Automatic blanket competition heats up

Don Hogsett, Carole Sloan, October 29, 2001

New York — Breathing new life into the automatic blanket business — a segment that doesn't see much change because of the high cost of entry — two new breakthrough automatics, from WestPoint Stevens and Malden Mills, have started making waves, and a third is on the way from Beacon Blankets.

Intriguingly, since the marketplace for automatics has long been dominated by the mass merchant channel, both the WestPoint Stevens and Malden Mills products are taking aim at the high end of the market, with retails starting at $99 for the twin, in the case of WestPoint's Vellux, and climbing as high as $219 for a king for Malden's Polartec fleece.

The projected Beacon automatic, which could start shipping by the end of next year, takes aim at more moderate price points and the high-volume segment of the marketplace.

Until last week, the market for automatics had been dominated by just one player, Sunbeam, which had a virtual monopoly on the business until Biddeford Textiles introduced its own ill-fated product and Perfect Fit launched its high-tech, "wireless" Soft Heat blanket last year.

Both WestPoint Stevens and Malden are leveraging the strength of two existing powerhouse brands — Vellux in the case of WestPoint, and Polartec fleece at Malden — to drive their entry into the relatively small market for automatic blankets, estimated at no more than $130 million at mill cost during 2001, with Sunbeam accounting for the lion's share of the total, about $110 million.

Malden Mills' Polartec fleece went on sale earlier this month under a marketing agreement with catalog giant Lands' End that runs until next year, when the product becomes available to all retailers, said Robert Himmel, president of Malden Ventures, a new unit formed to manufacture and market the product. While Malden has achieved widespread trade and consumer recognition for its Polartec fleece, the new blanket is the first manufactured product the Lawrence, MA-based company has produced since before World War II, said Himmel.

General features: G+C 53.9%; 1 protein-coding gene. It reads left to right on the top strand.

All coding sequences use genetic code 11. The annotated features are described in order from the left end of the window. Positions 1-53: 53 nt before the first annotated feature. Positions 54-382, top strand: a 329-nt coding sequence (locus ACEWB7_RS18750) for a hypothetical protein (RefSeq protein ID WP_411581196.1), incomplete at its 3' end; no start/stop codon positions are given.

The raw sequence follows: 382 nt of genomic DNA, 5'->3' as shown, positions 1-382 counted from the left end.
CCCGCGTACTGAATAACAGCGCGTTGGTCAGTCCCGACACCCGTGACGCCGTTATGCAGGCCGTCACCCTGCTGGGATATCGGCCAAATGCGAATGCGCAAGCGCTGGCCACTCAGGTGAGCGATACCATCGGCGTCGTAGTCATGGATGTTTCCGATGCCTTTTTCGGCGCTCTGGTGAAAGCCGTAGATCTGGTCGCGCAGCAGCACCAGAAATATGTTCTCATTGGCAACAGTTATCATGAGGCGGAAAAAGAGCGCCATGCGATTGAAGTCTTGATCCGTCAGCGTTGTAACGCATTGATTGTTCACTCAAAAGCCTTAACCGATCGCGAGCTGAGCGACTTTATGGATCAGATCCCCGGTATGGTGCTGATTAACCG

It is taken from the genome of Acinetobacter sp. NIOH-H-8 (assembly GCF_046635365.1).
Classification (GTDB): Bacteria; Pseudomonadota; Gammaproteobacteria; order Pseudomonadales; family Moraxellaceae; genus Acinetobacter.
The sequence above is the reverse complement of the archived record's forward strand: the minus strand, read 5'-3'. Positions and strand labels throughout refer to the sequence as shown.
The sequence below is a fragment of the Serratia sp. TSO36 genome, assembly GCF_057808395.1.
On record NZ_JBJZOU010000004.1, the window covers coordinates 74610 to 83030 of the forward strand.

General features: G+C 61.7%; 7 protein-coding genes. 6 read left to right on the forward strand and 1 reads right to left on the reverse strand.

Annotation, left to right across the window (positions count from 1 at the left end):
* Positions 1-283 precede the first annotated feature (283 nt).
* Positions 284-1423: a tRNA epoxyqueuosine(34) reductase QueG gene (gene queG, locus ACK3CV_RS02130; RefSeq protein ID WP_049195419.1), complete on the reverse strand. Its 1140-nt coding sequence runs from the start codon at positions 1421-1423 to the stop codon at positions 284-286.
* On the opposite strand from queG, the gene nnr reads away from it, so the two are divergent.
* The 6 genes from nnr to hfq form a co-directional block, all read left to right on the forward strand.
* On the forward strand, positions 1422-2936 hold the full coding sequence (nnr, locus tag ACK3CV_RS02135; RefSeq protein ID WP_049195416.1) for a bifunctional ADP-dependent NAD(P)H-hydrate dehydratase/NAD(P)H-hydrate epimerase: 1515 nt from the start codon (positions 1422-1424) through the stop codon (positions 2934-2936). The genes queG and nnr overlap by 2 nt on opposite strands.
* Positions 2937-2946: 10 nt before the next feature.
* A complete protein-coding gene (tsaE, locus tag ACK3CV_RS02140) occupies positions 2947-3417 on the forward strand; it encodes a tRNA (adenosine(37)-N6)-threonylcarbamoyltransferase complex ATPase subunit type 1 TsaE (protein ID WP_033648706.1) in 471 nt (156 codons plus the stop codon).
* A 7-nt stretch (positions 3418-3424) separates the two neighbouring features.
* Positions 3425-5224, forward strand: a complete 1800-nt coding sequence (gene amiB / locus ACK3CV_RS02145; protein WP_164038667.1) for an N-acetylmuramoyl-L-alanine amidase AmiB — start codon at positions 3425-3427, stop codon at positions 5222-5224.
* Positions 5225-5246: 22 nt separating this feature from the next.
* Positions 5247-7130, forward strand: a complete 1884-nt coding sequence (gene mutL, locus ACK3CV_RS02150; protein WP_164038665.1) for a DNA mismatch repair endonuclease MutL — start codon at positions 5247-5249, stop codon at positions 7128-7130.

Using an innovative new technology, the Polartec blanket does away with the copper wires that have historically been used to heat automatic blankets — up until Perfect Fit's introduction of a "wireless" blanket into the U.S. market. "Our product is quite a bit different," said Himmel. "We are using a very fine conductive yarn and knitting it right into the fabric."

In another innovation, the Polartec blanket uses a low-voltage direct current. "A big negative in some consumers' minds is the idea of a wire carrying a high-voltage current across your body as you sleep. Our blanket filters it down to just 28 volts passing through 70 separate filaments."

Given its unique wireless construction, Malden is positioning it as a year-round lightweight fleece blanket.

The Polartec Heat Blanket retails through the Lands' End Home catalog at $159 for the full, $199 queen and $219 king.

Shown at the recent market, and gearing up for a deliveries during the second half of next year, is WestPoint Stevens' Vellux automatic blanket. The Vellux entry licenses a technology developed by Thermosoft that uses non-metallic conductive fibers to heat the blanket, the same technology first used by Perfect Fit. "It's the marriage of the strongest name in the blanket business with the Thermoloft technology," said Art Birkins, president of WestPoint's basic bedding division.

"We're not geared up for mass deliveries yet; we're in the process of re-engineering one of our plants now," said Birkins. "Our plan all along has been to start shipping in the second half of '02, but we could very well end up shipping on a small scale by the end of this year." WestPoint's Vellux automatic will open at $99 for the twin, with a $79 promotional price. "So we're clearly not going after the mass market."

Lou Morris, ceo of Perfect Fit, the first company to take aim at the high end with the Soft Heat product, said, "It's not inexpensive, but it's an extraordinary technology. You really can't tell there are any wires in there at all." Now in its second year, and its first full year of ramped-up production, Soft Heat "is doing very well," he said. "We've dramatically increased the sales."

Taking aim at lower price points is Beacon Blankets, recently purchased in a management buyout from former parent Pillowtex Corp. Ironically, noted Tedd Smith, president, and Kenny Hines, sales and marketing chief, Pillowtex had spent more than a million dollars, and done all of the development work on the product, before Pillowtex became distracted by its buyout of Fieldcrest Cannon Inc. and abandoned the project.

"All of that development work was done in '98-'99, and then they dropped the project," said Hines. "But with all the work that's been done already, we've got a real head start."

Providing Sunbeam with fresh competition at more moderate price points, Smith said Beacon should start shipping as early as the end of next year.

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